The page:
I read In Search of Lost Time, whose title was then translated as Remembrance of Things Past, during a trip around Australia a long time ago, so details of the plot have disappeared into the dark corners of my memory. Perhaps to emerge again if I eat a madeleine cake? I can only hope.
What I do remember is that along with War and Peace (which I previously read on a trip to India) is that it is the best book I have ever read.
But perhaps not for the usual reasons. The academics concentrate on the philosophy of In Search of Lost Time, a principle element of which is, to put it in one phrase, memory, and how we are all no more than the sum of our memories. But like all philosophies, that sounds rather obvious when you write it down.
No, the true quality of In Search of Lost Time is the sheer quality of the phrasing, the depiction of the hypocrisy of French society, and of course the vivid characters.
On that trip to Australia where there was no television to distract me it took me a good 150 pages to get into the book but after that I was gripped, and could hardly put it down. Sometimes I read 50 pages in a session. The seven books came in three volumes, more than 3,000 pages in all, and the only criticism I would have was that it was not longer. In fact I was devastated when I finished, because I would never meet those people again. And they were people, not just characters.
Despite the baggage that comes with being such a great book, one that took the novel in a different direction, it is packed with philosophy, and one that you may think you have to study in order to appreciate, it was also very easy to read.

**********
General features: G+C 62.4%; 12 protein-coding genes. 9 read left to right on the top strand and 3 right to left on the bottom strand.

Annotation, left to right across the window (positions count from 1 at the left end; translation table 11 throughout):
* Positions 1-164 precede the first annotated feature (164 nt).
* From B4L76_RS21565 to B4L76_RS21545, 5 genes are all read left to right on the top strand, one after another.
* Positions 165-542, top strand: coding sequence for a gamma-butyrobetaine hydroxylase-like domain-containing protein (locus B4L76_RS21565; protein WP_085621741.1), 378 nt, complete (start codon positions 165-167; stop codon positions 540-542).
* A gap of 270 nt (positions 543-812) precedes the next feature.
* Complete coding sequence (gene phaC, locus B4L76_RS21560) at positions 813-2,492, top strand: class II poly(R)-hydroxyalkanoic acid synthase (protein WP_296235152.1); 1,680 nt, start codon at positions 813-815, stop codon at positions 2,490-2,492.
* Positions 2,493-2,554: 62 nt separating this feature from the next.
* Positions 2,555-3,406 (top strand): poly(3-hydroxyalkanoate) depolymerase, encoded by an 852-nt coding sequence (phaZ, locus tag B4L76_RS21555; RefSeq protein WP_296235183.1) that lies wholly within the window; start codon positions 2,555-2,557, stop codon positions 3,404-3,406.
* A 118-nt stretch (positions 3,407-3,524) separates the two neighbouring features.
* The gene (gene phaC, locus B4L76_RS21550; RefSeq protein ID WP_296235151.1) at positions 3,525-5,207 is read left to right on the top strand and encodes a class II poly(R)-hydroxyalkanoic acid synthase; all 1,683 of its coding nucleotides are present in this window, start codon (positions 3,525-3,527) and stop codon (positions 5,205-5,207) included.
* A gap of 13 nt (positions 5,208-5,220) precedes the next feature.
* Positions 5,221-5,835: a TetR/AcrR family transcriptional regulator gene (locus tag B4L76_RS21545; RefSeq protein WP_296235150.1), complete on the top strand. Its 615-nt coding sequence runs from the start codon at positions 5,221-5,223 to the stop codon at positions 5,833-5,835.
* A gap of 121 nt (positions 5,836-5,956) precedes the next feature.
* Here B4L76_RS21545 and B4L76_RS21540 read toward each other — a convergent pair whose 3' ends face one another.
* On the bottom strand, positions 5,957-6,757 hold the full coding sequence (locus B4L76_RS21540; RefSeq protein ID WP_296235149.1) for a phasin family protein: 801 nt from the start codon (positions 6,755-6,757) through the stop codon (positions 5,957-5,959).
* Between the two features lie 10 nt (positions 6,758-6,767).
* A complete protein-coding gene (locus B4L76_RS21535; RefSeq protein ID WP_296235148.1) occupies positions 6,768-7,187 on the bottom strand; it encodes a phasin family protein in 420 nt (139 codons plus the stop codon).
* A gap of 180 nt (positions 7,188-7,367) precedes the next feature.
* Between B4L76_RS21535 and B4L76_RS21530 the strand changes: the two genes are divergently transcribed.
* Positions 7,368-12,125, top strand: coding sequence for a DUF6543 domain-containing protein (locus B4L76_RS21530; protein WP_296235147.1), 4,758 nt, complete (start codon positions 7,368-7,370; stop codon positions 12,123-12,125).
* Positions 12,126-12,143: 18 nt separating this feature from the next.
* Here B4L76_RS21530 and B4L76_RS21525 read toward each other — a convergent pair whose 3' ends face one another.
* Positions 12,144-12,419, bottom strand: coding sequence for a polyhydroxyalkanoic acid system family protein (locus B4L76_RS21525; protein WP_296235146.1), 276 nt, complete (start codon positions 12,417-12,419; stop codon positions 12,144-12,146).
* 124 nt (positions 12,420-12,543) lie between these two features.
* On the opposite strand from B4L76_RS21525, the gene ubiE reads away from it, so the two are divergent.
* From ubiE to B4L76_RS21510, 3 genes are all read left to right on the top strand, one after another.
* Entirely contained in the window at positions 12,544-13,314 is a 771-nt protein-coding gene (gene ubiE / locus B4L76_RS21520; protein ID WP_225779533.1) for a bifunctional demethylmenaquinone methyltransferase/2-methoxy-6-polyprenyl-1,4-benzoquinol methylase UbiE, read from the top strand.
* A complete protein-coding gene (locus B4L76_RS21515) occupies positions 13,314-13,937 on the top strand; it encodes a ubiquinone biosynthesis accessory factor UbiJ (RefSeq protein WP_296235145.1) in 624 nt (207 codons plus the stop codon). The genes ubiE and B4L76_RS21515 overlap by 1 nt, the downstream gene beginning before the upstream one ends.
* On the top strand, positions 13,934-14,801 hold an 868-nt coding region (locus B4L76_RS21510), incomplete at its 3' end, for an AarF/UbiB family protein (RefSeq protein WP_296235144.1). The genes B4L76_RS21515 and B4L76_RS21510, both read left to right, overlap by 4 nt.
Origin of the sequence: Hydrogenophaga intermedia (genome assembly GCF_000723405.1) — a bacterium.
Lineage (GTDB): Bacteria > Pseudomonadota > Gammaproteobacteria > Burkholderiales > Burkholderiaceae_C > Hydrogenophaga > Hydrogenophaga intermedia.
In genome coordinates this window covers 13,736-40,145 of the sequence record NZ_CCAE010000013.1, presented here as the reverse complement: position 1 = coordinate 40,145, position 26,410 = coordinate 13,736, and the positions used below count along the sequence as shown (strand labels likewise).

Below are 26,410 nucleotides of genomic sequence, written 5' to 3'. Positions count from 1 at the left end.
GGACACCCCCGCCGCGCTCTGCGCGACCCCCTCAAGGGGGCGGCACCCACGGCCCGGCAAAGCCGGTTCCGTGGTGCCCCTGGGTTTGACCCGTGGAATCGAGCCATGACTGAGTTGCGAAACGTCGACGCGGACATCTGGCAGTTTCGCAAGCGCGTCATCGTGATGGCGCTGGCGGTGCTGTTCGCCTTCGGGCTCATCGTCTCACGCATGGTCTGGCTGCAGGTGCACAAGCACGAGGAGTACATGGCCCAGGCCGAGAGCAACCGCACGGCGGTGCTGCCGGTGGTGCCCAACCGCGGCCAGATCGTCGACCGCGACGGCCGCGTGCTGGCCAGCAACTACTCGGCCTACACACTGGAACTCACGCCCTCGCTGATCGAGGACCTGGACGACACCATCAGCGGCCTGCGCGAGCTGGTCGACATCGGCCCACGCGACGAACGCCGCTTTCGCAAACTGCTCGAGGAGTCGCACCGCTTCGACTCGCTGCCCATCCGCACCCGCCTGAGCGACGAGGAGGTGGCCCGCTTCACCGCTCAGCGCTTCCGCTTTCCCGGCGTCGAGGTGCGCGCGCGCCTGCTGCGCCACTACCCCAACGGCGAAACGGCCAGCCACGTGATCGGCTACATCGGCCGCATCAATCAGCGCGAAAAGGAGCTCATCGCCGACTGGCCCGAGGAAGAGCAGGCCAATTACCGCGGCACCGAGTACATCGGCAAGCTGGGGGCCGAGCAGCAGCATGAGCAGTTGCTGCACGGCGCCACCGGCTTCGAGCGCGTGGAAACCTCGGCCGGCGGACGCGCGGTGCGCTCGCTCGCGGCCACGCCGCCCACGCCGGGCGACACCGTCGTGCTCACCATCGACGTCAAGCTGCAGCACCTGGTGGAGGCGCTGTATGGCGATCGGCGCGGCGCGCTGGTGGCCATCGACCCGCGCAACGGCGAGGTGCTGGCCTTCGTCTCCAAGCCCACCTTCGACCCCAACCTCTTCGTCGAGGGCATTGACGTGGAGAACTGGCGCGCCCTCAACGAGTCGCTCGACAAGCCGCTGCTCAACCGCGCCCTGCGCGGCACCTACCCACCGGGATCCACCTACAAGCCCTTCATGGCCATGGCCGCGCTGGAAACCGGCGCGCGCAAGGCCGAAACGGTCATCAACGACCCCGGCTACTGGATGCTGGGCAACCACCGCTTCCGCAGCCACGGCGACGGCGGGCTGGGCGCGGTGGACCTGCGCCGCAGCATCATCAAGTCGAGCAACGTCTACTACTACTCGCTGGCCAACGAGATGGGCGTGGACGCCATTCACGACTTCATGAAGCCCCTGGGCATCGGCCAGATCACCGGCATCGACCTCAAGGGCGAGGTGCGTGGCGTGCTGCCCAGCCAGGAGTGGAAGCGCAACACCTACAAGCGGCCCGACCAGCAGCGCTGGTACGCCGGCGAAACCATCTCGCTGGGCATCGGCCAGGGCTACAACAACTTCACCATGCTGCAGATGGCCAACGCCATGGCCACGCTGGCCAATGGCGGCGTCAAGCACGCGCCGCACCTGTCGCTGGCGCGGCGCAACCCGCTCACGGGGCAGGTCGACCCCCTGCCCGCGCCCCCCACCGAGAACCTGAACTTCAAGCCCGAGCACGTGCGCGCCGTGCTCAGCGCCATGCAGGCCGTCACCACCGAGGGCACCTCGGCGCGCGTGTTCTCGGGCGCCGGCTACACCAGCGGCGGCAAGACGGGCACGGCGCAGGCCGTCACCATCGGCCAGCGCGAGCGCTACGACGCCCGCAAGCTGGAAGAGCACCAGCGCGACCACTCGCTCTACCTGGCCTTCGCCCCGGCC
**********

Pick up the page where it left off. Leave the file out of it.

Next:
And that is what makes it great. If you are expounding new and complex thoughts, your language and thought processes need to be equally brilliant. The more complex the idea, the simpler the explanation needs to be. Ulysses is a great book but you need help reading it.
So while you may think you need a lot of dedication to get through it, and you certainly do in terms of time and facing up to the intimidatory element that comes with a book of this length and reputation, as ever, the more you put into something, the more you get out of it.
A word of the translation. I read the CK Scott Moncrieff version, the first one in English, and if the newer ones are better, all I can say is that they must be very good indeed. Moncrieff apparently allowed himself plenty of licence, as you can see from what they did to the title, but it certainly worked.
Unfortunately I doubt if I’ll ever have the time to compare them, and if I do, my memory will probably let me down.
Am I right, or am I talking rubbish?